The Division of Arts and Culture’s Office of International Affairs curated cultural activities for the 44th Annual Southeast U.S./Japan Association Joint Meeting held in Orlando, in addition to ensuring international protocol was carefully followed. The meeting featured more than 70 representatives from Japan and 240 representatives from Florida, Georgia, Alabama, Mississippi, Tennessee, North Carolina, and South Carolina, with more than 100 representatives from Florida alone.

Supporting Florida’s Favorable Business Climate

The Florida Department of State, Division of Corporations, continues to support the growing number of thriving businesses in our state by timely and efficiently processing record numbers of new business filings. The Division saw over 500,000 new business entities formed in 2022. Over the past year, more than 53,000 out-of-state businesses have qualified to conduct business in Florida, as well as more than 90,000 new for-profit Florida corporations and almost 14,000 not-for-profit corporations.

Supporting Florida’s Arts and Culture

On July 13, 2022, National Statuary Hall at the United States Capitol unveiled a monumental marble sculpture of Dr. Mary McLeod Bethune as one of Florida’s two contributions to the collection. Chosen to create the statue by the Florida Council on Arts and Culture, Florida resident Nilda Comas is the first artist of Puerto Rican descent commissioned to sculpt a statue for the National Statuary Hall Collection. Dr. Bethune was an educator, civil rights activist and presidential advisor and is the first Black to be represented in the National Statuary Hall Collection.

Identifying and Preserving Florida’s History

Identifying and Highlighting African American Contributions

The Florida Department of State, Division of Historical Resources collaborated with the Division of Arts and Culture to develop and implement the African American Cultural and Historical Grant Program. Over 150 applications were reviewed at a three-day public meeting held in February 2022. Legislative funding of just over $60 million will allow the Department to fund 118 grant projects throughout the state that highlight the contributions, culture, and history of Blacks in Florida.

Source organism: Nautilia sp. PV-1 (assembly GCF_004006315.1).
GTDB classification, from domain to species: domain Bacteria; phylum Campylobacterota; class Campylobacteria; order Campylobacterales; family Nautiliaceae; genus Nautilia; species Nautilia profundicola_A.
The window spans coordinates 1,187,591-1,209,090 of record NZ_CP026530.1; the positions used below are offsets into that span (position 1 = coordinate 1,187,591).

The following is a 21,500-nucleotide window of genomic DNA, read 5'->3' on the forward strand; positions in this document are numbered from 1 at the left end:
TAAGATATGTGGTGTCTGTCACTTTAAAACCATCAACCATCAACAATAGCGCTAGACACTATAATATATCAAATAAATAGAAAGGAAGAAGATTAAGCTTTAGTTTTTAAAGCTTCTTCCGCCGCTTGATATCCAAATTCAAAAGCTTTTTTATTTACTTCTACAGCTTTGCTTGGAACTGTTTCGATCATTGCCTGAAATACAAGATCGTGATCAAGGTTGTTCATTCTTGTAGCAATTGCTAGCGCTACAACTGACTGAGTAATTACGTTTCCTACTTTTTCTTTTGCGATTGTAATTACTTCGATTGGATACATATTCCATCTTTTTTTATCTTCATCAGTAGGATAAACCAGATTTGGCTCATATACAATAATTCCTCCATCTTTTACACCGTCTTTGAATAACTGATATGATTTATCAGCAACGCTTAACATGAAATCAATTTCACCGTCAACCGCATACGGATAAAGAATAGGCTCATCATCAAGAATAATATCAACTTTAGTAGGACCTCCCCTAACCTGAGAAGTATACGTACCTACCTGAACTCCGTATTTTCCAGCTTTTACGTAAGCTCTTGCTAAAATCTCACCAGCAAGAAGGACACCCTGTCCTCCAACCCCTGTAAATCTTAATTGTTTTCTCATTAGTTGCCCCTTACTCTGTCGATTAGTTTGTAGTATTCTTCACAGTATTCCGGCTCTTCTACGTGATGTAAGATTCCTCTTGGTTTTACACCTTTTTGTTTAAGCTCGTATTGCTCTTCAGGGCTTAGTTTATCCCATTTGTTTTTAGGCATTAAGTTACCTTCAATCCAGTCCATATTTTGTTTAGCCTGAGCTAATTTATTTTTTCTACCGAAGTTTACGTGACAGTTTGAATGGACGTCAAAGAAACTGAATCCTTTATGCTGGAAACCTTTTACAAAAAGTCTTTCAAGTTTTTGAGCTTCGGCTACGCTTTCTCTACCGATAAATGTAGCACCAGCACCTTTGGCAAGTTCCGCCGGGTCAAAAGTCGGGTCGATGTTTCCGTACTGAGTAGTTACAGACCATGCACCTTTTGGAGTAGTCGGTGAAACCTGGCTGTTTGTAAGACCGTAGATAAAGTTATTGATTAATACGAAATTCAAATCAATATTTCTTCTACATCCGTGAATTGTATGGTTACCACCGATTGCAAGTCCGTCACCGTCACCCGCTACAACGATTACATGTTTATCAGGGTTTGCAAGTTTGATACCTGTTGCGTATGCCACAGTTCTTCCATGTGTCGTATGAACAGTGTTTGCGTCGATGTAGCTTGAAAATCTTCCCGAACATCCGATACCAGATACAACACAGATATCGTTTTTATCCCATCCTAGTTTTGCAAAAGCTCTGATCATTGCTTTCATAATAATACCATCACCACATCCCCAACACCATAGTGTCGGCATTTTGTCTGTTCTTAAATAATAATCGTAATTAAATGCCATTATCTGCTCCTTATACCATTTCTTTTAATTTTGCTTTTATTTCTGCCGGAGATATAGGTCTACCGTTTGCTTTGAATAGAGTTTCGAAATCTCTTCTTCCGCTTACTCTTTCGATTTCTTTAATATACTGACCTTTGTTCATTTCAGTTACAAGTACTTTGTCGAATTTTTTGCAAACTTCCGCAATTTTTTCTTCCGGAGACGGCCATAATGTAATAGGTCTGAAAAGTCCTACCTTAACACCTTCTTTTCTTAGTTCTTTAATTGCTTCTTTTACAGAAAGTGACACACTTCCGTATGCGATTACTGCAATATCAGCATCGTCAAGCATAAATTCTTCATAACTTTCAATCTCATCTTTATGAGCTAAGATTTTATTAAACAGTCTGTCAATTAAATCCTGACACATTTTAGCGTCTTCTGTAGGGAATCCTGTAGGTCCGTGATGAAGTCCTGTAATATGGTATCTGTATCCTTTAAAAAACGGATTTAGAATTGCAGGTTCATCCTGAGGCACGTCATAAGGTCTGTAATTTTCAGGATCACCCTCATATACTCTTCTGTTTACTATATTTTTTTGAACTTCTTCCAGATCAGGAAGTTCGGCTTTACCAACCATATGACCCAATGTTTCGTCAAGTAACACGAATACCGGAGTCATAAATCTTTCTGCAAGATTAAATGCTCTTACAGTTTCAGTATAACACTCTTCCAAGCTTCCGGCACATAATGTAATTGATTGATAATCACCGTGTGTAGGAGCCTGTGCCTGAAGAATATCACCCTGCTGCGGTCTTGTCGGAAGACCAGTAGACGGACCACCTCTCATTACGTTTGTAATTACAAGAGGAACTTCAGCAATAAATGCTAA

Identifying Florida’s Historic Structures

The Division completed seven county-wide historic structures surveys for Calhoun, Franklin, Gadsden, Gulf, Liberty, Jackson, and Wakulla Counties. Cultural resource professionals recorded more than 15,000 additional structures 50+ years old and evaluated them for eligibility to the National Register of Historic Places. These surveys were funded by federal disaster assistance funds associated with Hurricane Michael and will help to expedite FEMA and other agency reviews in the future and provide a better understanding of impacts to historically significant structures and districts in rural and underserved communities.

Preserving and Making Available Florida’s Historical Records

Documenting Florida’s National Contributions

The Florida Department of State, Division of Library and Information Services acquired and made available for research a new collection of Dr. Mary McLeod Bethune Statuary Fund Records, 2019-2022, documenting Florida’s addition to National Statuary Hall including the sculpting, installation and unveiling of the Dr. Mary McLeod Bethune statue from its creation in Pietrasanta, Italy, to its final location in the National Statuary Hall in Washington, D.C.

Expanding Educational and Research Resources

Additionally, the Division of Library and Information Services expanded educational and research resources by adding Territorial Legislative Council Session Records, 1822-1845. The project preserves and makes accessible to the public the permanent historic government records which offer an insight into our state’s diverse heritage and history and supplies valuable information for historians, genealogists, teachers and students. The collection contains more than 3,000 records documenting the work of Florida's territorial legislators from their first meeting in Pensacola in 1822 to their final meeting in Tallahassee in 1845, after which a new state government took control of Florida's affairs. The records include drafts of bills and resolutions, committee reports, petitions from citizens and correspondence with officials from the executive branch.